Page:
Quote Originally Posted by barkerja View Post
    I never said nor insinuated that those before the iPad didn't count.
    And yet, you do so with your next question:
    Quote Originally Posted by barkerja View Post
    But one has to ask:and y do any of those that came before the iPad deserve any sort of recognition? I guess that's subjective,
    It's not "subjective" if we're discussing who was first, who invented it, etc. That was the point that was being made. Apple pretends they invented it (and yes, I'll be more than happy to find you quotes from Jobs where he pretty strongly implies that Apple was the originator of many things that they were not, all the way back to GUI interfaces where they actually filed suit over it)
    Quote Originally Posted by barkerja View Post
    but we can take an objective approach: what sets the pre-iPad tablets apart from the iPad? What differentiators are there that possibly went unrecognized that might appeal on a large scale?
    There is no doubt that Apple succeeded where others failed. I suspect that if one could decidedly answer all of those questions, they would be heading up a competing company. Personally, I feel it succeeded because of the size and ease of use, and timing (the public is more accepting of a less powerful device that is more convenient these days).

    I suspect that the TP is HP's effort to combine what was successful for the iPad, and add their own innovations to the mix.

    Which is really what Apple did with the iPad, copied what worked and added their own innovations.
  14.    #55  
    This video is in German. At 1.04 minutes the CNN app shows up.

  15. #56  
    Quote Originally Posted by akitayo View Post
    This video is in German. At 1.04 minutes the CNN app shows up.

    Aren't those just search engines? As he's flicking through cards, you can see the CNN card is just cnn.com website, so I assume that's all this is.
  16. #57  
    Quote Originally Posted by hparsons View Post
    I think the reason he's trying to "sell" it to you instead of the public is that it's not the public that's equating branded apps to to URLs.

    As the mobile market (smartphones and tablets) continues to fragement, there will be less demand for "vanity apps" by companies.
    The weak part of your post is highlighted in red. Never a good idea when making a point to use phrases "I think", "I don't see why", "I cannot understand", etc. The second weak point is trying to guess what someone else post means.

    For your second comment refer to post 54. When you get some links that say otherwise post 'em. Otherwise I'll just fan away the smoke.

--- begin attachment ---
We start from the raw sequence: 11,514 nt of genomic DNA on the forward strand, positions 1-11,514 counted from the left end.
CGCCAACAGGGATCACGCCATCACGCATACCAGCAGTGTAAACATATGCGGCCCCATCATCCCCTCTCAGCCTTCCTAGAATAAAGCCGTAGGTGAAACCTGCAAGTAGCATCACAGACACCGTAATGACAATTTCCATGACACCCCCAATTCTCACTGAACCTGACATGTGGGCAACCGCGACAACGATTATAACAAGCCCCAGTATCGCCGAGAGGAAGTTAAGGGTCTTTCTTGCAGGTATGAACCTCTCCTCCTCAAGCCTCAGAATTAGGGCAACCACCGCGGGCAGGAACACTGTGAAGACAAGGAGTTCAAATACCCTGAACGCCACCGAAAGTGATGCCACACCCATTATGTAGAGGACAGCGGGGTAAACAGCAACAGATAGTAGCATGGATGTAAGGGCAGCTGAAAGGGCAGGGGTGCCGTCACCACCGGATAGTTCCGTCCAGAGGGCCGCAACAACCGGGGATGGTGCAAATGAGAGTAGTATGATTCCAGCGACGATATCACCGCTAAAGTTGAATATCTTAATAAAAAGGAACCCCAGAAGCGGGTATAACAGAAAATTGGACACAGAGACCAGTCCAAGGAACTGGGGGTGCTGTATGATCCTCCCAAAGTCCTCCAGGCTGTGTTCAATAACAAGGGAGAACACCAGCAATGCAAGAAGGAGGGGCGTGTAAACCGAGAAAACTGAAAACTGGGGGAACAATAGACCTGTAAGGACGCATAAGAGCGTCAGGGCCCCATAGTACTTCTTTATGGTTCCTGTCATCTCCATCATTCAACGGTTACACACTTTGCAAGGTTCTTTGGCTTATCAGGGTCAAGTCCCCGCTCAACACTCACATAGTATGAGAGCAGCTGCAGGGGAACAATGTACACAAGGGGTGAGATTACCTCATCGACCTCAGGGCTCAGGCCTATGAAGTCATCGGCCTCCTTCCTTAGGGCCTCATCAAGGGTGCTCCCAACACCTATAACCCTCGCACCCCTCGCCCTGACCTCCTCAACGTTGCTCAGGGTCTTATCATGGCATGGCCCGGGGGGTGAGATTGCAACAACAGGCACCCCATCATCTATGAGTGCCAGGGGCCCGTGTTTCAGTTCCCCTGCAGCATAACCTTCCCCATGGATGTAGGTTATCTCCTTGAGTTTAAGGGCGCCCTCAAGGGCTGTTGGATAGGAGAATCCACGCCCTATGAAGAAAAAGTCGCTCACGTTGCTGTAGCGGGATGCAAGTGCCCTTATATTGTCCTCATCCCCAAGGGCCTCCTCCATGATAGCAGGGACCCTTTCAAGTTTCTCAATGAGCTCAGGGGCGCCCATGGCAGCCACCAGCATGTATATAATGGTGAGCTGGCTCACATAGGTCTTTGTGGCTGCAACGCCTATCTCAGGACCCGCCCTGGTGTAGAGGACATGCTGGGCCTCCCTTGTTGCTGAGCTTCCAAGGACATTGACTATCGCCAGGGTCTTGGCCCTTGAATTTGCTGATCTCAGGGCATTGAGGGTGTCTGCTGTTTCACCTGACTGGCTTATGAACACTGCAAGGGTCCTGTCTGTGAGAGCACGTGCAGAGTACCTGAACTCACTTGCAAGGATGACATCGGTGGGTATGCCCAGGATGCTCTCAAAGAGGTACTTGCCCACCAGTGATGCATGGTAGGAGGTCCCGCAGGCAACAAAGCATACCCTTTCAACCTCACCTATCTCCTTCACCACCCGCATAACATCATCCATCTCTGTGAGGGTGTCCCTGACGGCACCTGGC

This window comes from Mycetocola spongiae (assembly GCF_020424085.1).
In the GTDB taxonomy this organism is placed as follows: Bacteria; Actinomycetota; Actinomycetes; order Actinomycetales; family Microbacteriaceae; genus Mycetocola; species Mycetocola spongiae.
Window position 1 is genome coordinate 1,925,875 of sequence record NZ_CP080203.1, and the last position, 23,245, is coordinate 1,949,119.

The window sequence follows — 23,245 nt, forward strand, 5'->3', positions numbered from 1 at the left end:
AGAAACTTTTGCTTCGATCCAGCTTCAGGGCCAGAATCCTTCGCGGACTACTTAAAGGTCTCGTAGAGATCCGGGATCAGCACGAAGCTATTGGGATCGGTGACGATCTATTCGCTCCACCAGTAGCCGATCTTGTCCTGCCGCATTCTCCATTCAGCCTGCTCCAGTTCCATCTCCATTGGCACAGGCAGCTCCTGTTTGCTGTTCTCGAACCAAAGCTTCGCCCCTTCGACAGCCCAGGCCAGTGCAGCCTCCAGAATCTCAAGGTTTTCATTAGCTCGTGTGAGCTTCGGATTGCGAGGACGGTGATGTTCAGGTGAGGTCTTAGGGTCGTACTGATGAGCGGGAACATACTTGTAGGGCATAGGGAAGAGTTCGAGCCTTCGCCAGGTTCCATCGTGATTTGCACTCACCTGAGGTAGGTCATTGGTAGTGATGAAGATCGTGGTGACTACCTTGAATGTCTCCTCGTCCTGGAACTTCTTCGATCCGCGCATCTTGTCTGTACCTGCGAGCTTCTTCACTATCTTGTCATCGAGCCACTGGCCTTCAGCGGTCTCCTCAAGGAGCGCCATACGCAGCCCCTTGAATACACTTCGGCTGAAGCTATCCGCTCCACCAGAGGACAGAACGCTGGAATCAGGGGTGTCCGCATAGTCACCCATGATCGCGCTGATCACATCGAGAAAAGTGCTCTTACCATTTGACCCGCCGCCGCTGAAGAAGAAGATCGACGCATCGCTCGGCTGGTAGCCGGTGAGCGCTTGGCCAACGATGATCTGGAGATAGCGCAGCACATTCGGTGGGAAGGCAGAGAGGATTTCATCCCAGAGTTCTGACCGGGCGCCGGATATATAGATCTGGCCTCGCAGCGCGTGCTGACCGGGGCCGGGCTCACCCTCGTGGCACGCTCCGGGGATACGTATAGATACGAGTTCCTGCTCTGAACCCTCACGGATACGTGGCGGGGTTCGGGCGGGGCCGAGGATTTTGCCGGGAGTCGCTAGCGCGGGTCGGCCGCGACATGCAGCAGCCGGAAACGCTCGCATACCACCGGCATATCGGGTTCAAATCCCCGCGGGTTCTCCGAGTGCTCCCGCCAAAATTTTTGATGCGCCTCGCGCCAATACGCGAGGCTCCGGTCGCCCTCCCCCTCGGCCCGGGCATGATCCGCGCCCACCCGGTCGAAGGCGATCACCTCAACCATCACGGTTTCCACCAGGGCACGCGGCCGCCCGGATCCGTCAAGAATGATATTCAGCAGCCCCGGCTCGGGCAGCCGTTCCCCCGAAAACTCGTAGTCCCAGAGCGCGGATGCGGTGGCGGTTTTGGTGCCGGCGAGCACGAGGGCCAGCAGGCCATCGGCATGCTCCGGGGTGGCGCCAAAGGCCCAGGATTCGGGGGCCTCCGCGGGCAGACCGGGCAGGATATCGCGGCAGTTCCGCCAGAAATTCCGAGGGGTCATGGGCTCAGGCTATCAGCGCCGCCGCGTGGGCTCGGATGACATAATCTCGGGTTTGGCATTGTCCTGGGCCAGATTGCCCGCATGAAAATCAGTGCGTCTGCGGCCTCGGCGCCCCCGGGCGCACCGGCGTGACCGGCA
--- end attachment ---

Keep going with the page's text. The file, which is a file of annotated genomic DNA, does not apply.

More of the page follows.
17. #58  
    The tone of this thread is so anti-apps. If webOS had tons of apps none of you would be complaining.
  18. #59  
    Quote Originally Posted by sinsin07 View Post
    The weak part of your post is highlighted in red. Never a good idea when making a point to use phrases "I think", "I don't see why", "I cannot understand", etc. The second weak point is trying to guess what someone else post means.
    Ahh, so you don't think (notice I used that word again) anyone should post opinions? Or maybe you're saying that folks should just post without thinking...

    Quote Originally Posted by sinsin07 View Post
    For your second comment refer to post 54. When you get some links that say otherwise post 'em. Otherwise I'll just fan away the smoke.
    I read the post 54. It doesn't speak to the continued fragmentation of tablets at all. You saw the word "smartphones" in that introduction sentence, right?

    Not only that, far from proving your point, here's what the author of the piece actually said:

    (quoting another writer)
    the fragmentation issue in mobile only gets worse with each year with new devices, different implementations and operating systems, the cost of rolling out an app across multiple devices around the world can increase exponentially. As such, the browser provides the prospect of being the great unifier so you can truly design once and run everywhere (where the browser is available). For the simple apps that are less interactive and require less multimedia capability, like the popular social networking and news/weather apps, browser provides the perfect avenue to maximize impact with least amount of development.
    To which the author responds:
    Sharma’s thought made perfect sense to me back then, and while I’m still in general agreement with him, I’m beginning to wonder if the situation has changed. Instead of a mobile market with a number of platforms, we’re now witnessing the space become dominated by just two in Android and iOS. The third spot is up for grabs, although Windows Phone 7 has recently gained perceived momentum. BlackBerry / QNX and webOS are in transition, while Symbian is on the way out.
  19.    #60  
    "I think" is similar to IMO.